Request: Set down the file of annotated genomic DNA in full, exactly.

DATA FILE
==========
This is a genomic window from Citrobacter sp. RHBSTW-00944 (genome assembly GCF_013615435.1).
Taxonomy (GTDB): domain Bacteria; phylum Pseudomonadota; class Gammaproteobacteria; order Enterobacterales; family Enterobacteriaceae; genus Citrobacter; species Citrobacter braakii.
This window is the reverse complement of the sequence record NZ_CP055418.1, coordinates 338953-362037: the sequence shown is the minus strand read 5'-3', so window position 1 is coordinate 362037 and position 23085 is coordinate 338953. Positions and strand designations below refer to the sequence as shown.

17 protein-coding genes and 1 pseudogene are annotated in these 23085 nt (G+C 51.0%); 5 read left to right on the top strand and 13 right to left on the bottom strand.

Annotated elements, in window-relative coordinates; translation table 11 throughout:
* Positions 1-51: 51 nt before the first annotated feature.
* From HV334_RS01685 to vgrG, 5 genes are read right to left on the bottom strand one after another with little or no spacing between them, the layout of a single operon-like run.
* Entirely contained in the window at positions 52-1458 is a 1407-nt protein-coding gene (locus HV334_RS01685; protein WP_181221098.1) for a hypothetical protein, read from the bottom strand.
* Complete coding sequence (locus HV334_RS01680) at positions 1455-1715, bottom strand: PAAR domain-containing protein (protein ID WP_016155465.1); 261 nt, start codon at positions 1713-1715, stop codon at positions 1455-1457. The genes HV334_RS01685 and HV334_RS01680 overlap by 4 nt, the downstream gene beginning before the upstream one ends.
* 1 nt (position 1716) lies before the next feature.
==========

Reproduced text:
This is a genomic window from Citrobacter sp. RHBSTW-00944 (genome assembly GCF_013615435.1).
Taxonomy (GTDB): domain Bacteria; phylum Pseudomonadota; class Gammaproteobacteria; order Enterobacterales; family Enterobacteriaceae; genus Citrobacter; species Citrobacter braakii.
This window is the reverse complement of the sequence record NZ_CP055418.1, coordinates 338953-362037: the sequence shown is the minus strand read 5'-3', so window position 1 is coordinate 362037 and position 23085 is coordinate 338953. Positions and strand designations below refer to the sequence as shown.

17 protein-coding genes and 1 pseudogene are annotated in these 23085 nt (G+C 51.0%); 5 read left to right on the top strand and 13 right to left on the bottom strand.

Annotated elements, in window-relative coordinates; translation table 11 throughout:
* Positions 1-51: 51 nt before the first annotated feature.
* From HV334_RS01685 to vgrG, 5 genes are read right to left on the bottom strand one after another with little or no spacing between them, the layout of a single operon-like run.
* Entirely contained in the window at positions 52-1458 is a 1407-nt protein-coding gene (locus HV334_RS01685; protein WP_181221098.1) for a hypothetical protein, read from the bottom strand.
* Complete coding sequence (locus HV334_RS01680) at positions 1455-1715, bottom strand: PAAR domain-containing protein (protein ID WP_016155465.1); 261 nt, start codon at positions 1713-1715, stop codon at positions 1455-1457. The genes HV334_RS01685 and HV334_RS01680 overlap by 4 nt, the downstream gene beginning before the upstream one ends.
* 1 nt (position 1716) lies before the next feature.